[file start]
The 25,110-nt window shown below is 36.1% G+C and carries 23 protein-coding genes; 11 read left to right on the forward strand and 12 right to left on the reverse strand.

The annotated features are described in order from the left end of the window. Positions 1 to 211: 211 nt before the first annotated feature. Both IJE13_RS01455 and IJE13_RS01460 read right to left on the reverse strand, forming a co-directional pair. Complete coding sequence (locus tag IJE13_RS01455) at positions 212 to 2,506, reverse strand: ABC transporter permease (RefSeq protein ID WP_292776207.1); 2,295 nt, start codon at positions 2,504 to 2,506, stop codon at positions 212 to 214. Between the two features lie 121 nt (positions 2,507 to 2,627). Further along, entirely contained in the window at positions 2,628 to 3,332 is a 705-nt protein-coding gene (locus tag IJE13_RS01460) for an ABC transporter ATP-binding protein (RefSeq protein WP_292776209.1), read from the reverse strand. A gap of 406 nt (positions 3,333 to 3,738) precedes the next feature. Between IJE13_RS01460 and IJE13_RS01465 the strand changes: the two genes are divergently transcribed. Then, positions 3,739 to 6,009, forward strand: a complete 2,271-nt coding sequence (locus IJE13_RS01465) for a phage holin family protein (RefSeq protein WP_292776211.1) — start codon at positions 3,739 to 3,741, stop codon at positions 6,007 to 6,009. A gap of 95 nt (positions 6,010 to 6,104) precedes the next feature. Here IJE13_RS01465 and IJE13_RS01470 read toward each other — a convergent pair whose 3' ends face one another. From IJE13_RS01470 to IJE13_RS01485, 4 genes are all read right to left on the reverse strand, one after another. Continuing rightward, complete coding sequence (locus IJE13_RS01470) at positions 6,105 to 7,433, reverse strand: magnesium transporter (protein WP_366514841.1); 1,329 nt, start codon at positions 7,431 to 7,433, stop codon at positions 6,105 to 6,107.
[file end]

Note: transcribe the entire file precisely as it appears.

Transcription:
The 25,110-nt window shown below is 36.1% G+C and carries 23 protein-coding genes; 11 read left to right on the forward strand and 12 right to left on the reverse strand.

The annotated features are described in order from the left end of the window. Positions 1 to 211: 211 nt before the first annotated feature. Both IJE13_RS01455 and IJE13_RS01460 read right to left on the reverse strand, forming a co-directional pair. Complete coding sequence (locus tag IJE13_RS01455) at positions 212 to 2,506, reverse strand: ABC transporter permease (RefSeq protein ID WP_292776207.1); 2,295 nt, start codon at positions 2,504 to 2,506, stop codon at positions 212 to 214. Between the two features lie 121 nt (positions 2,507 to 2,627). Further along, entirely contained in the window at positions 2,628 to 3,332 is a 705-nt protein-coding gene (locus tag IJE13_RS01460) for an ABC transporter ATP-binding protein (RefSeq protein WP_292776209.1), read from the reverse strand. A gap of 406 nt (positions 3,333 to 3,738) precedes the next feature. Between IJE13_RS01460 and IJE13_RS01465 the strand changes: the two genes are divergently transcribed. Then, positions 3,739 to 6,009, forward strand: a complete 2,271-nt coding sequence (locus IJE13_RS01465) for a phage holin family protein (RefSeq protein WP_292776211.1) — start codon at positions 3,739 to 3,741, stop codon at positions 6,007 to 6,009. A gap of 95 nt (positions 6,010 to 6,104) precedes the next feature. Here IJE13_RS01465 and IJE13_RS01470 read toward each other — a convergent pair whose 3' ends face one another. From IJE13_RS01470 to IJE13_RS01485, 4 genes are all read right to left on the reverse strand, one after another. Continuing rightward, complete coding sequence (locus IJE13_RS01470) at positions 6,105 to 7,433, reverse strand: magnesium transporter (protein WP_366514841.1); 1,329 nt, start codon at positions 7,431 to 7,433, stop codon at positions 6,105 to 6,107.